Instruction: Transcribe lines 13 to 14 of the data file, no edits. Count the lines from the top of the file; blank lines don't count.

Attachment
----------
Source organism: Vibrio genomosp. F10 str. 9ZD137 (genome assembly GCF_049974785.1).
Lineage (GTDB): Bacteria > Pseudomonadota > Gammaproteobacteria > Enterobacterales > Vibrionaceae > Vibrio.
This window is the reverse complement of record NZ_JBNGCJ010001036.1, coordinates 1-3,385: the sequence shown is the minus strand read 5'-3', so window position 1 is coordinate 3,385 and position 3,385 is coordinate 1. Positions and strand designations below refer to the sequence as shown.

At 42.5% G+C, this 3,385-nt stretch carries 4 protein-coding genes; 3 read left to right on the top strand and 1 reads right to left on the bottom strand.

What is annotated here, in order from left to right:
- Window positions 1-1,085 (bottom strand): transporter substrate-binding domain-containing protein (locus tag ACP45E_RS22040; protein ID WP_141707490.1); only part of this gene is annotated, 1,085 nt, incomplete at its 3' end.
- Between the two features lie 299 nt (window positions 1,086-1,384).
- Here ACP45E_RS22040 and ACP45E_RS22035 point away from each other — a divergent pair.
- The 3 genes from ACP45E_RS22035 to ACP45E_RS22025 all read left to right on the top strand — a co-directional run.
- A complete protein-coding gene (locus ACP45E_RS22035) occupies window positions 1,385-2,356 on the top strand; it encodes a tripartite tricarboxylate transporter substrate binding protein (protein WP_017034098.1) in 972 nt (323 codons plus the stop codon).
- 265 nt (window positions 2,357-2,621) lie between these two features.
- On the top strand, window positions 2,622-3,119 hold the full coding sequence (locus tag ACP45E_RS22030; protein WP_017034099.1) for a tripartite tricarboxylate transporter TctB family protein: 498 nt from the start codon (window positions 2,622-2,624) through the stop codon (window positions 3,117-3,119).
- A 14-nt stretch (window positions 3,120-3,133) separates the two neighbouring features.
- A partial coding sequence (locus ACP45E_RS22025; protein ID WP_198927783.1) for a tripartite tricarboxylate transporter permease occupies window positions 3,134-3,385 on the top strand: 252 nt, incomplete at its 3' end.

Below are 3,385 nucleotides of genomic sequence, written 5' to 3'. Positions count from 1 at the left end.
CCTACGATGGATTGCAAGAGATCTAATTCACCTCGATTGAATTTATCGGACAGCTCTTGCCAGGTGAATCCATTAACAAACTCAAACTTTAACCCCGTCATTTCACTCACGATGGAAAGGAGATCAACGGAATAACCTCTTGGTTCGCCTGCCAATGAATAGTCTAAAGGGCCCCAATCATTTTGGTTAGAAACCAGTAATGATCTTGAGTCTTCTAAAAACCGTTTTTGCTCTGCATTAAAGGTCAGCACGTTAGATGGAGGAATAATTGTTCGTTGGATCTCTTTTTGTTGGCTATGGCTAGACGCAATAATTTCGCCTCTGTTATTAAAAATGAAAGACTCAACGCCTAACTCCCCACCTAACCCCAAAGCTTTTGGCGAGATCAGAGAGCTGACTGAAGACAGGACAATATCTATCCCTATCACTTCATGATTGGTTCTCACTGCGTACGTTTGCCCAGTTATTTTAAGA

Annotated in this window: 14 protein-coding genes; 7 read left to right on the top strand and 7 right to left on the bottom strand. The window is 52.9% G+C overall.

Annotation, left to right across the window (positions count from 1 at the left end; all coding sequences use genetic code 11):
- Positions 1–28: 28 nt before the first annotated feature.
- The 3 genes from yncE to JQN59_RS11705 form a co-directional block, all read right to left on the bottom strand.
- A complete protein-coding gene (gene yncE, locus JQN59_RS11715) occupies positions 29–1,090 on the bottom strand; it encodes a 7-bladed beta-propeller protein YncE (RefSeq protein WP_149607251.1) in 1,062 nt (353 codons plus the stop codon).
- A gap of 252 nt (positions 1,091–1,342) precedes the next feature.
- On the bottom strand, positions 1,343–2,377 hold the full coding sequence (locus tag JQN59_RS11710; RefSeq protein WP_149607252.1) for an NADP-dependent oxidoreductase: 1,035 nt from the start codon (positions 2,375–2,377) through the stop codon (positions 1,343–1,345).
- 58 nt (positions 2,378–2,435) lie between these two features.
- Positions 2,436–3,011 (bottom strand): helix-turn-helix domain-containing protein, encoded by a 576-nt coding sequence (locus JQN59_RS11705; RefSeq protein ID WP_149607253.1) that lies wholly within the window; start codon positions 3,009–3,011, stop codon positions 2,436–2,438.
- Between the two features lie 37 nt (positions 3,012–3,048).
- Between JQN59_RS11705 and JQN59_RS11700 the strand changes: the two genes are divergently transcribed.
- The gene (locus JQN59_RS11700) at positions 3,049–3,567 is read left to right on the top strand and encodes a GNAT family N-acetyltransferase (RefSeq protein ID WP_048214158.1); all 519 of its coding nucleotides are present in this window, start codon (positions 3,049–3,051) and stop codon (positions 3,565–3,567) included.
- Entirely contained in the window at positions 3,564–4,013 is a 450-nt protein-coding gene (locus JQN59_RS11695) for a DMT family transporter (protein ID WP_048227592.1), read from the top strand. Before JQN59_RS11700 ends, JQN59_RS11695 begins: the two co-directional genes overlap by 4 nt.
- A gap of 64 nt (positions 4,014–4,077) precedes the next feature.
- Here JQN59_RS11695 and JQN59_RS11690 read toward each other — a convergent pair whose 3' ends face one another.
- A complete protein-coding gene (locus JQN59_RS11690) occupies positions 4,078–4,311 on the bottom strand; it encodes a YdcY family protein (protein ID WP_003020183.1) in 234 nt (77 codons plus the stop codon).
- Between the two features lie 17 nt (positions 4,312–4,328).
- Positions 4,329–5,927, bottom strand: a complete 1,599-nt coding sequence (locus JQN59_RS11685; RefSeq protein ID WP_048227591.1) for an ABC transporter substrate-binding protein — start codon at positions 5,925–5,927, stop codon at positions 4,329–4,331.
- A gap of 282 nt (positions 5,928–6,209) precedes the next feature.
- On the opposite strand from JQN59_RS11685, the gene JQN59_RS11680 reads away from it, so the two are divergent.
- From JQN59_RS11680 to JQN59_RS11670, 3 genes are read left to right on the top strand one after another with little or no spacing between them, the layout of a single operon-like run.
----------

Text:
- A 14-nt stretch (window positions 3,120-3,133) separates the two neighbouring features.
- A partial coding sequence (locus ACP45E_RS22025; protein ID WP_198927783.1) for a tripartite tricarboxylate transporter permease occupies window positions 3,134-3,385 on the top strand: 252 nt, incomplete at its 3' end.